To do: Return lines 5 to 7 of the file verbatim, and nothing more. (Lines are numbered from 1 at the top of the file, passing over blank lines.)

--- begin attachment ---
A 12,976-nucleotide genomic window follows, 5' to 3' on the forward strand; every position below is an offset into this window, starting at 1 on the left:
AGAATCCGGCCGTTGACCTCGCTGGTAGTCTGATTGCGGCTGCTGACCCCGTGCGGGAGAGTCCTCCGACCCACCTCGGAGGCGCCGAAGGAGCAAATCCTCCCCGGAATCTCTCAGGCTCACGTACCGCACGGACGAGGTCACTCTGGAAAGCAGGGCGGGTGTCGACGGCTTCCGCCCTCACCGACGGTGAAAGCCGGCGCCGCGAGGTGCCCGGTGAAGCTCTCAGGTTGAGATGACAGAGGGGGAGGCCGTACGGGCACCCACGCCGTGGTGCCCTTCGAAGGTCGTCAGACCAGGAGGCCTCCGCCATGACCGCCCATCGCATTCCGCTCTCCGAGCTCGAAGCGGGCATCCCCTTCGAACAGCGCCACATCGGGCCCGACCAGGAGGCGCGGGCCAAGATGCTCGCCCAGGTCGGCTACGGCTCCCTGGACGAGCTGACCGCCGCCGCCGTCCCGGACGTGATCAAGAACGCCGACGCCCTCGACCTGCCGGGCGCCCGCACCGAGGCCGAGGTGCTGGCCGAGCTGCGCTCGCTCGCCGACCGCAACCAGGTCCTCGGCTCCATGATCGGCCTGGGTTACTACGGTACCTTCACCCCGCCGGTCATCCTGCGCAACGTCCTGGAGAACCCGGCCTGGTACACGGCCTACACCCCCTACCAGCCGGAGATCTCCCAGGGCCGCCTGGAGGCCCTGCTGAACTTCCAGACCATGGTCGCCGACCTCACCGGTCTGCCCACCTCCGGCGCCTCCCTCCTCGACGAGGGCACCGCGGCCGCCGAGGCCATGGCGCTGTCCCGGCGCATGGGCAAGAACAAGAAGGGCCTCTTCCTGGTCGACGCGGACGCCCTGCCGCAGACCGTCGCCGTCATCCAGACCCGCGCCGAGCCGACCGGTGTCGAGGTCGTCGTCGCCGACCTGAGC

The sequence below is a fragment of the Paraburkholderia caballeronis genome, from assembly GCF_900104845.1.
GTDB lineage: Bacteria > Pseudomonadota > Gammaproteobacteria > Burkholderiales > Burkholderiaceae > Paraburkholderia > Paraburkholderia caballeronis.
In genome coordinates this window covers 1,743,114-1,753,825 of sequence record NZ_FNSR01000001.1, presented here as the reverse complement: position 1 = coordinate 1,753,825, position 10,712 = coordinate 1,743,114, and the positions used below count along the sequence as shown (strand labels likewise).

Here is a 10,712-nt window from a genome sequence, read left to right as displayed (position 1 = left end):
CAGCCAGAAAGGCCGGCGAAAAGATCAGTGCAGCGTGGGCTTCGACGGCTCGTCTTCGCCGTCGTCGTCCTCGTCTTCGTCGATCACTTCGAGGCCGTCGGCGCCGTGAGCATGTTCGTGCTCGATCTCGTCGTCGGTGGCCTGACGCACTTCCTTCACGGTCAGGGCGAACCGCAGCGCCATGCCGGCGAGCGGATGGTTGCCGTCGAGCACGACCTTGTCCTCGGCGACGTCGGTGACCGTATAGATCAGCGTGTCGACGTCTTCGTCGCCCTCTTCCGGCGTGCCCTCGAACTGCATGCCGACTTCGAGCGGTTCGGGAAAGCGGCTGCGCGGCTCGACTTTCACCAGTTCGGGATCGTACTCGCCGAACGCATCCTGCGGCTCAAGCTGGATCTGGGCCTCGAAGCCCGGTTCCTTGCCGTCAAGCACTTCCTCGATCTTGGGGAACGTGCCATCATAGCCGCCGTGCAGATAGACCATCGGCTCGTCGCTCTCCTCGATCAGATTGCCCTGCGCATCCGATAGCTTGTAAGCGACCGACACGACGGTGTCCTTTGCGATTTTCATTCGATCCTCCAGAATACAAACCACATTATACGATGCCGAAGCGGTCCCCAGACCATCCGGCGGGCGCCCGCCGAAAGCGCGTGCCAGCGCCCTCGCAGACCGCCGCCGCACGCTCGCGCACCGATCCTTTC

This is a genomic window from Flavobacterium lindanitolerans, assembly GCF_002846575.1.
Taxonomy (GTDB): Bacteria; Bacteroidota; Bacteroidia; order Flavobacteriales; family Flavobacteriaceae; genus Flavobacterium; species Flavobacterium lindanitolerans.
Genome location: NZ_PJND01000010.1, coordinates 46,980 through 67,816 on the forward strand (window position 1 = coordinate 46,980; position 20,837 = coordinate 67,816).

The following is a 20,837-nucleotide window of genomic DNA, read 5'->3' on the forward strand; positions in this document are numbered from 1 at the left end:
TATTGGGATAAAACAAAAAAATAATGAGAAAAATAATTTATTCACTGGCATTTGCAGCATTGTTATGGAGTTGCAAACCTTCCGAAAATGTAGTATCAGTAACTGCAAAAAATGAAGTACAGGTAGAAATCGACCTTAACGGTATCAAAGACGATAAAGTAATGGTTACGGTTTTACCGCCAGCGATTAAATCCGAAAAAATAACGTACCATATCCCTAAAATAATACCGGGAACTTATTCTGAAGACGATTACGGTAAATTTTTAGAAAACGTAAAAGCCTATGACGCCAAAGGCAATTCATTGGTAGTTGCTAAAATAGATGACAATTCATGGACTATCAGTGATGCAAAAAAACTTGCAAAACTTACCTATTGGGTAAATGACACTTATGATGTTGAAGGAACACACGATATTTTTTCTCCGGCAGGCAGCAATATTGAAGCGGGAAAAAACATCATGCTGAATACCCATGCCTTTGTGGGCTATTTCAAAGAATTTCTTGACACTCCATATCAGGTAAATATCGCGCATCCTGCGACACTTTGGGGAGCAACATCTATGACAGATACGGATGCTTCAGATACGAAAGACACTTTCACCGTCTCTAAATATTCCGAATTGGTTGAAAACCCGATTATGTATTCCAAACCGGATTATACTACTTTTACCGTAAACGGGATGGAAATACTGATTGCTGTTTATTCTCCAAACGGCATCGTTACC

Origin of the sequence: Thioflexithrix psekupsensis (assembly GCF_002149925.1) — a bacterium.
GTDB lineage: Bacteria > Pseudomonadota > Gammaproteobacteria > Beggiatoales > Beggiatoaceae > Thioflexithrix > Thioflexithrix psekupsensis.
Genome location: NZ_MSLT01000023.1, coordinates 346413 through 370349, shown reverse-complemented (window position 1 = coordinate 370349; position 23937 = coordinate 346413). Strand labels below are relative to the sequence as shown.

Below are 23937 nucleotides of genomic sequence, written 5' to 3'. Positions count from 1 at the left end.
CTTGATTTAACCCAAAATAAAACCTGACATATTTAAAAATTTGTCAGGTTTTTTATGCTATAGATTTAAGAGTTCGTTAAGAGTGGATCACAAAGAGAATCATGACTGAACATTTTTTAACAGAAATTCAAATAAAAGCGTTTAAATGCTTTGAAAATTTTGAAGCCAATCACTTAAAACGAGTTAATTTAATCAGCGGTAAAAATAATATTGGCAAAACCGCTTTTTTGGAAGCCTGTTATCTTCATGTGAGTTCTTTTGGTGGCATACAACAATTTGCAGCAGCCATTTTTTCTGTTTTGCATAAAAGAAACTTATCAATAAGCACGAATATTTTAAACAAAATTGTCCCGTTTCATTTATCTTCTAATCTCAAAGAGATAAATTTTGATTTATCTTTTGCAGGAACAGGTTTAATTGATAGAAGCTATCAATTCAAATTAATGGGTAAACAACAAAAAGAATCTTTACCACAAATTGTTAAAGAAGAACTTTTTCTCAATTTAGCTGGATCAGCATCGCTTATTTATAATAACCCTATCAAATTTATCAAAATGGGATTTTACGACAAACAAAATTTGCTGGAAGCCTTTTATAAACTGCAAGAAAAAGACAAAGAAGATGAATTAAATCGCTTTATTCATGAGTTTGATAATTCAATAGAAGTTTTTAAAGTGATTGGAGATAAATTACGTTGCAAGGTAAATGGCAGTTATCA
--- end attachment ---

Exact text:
In genome coordinates this window covers 1,743,114-1,753,825 of sequence record NZ_FNSR01000001.1, presented here as the reverse complement: position 1 = coordinate 1,753,825, position 10,712 = coordinate 1,743,114, and the positions used below count along the sequence as shown (strand labels likewise).

Here is a 10,712-nt window from a genome sequence, read left to right as displayed (position 1 = left end):
CAGCCAGAAAGGCCGGCGAAAAGATCAGTGCAGCGTGGGCTTCGACGGCTCGTCTTCGCCGTCGTCGTCCTCGTCTTCGTCGATCACTTCGAGGCCGTCGGCGCCGTGAGCATGTTCGTGCTCGATCTCGTCGTCGGTGGCCTGACGCACTTCCTTCACGGTCAGGGCGAACCGCAGCGCCATGCCGGCGAGCGGATGGTTGCCGTCGAGCACGACCTTGTCCTCGGCGACGTCGGTGACCGTATAGATCAGCGTGTCGACGTCTTCGTCGCCCTCTTCCGGCGTGCCCTCGAACTGCATGCCGACTTCGAGCGGTTCGGGAAAGCGGCTGCGCGGCTCGACTTTCACCAGTTCGGGATCGTACTCGCCGAACGCATCCTGCGGCTCAAGCTGGATCTGGGCCTCGAAGCCCGGTTCCTTGCCGTCAAGCACTTCCTCGATCTTGGGGAACGTGCCATCATAGCCGCCGTGCAGATAGACCATCGGCTCGTCGCTCTCCTCGATCAGATTGCCCTGCGCATCCGATAGCTTGTAAGCGACCGACACGACGGTGTCCTTTGCGATTTTCATTCGATCCTCCAGAATACAAACCACATTATACGATGCCGAAGCGGTCCCCAGACCATCCGGCGGGCGCCCGCCGAAAGCGCGTGCCAGCGCCCTCGCAGACCGCCGCCGCACGCTCGCGCACCGATCCTTTC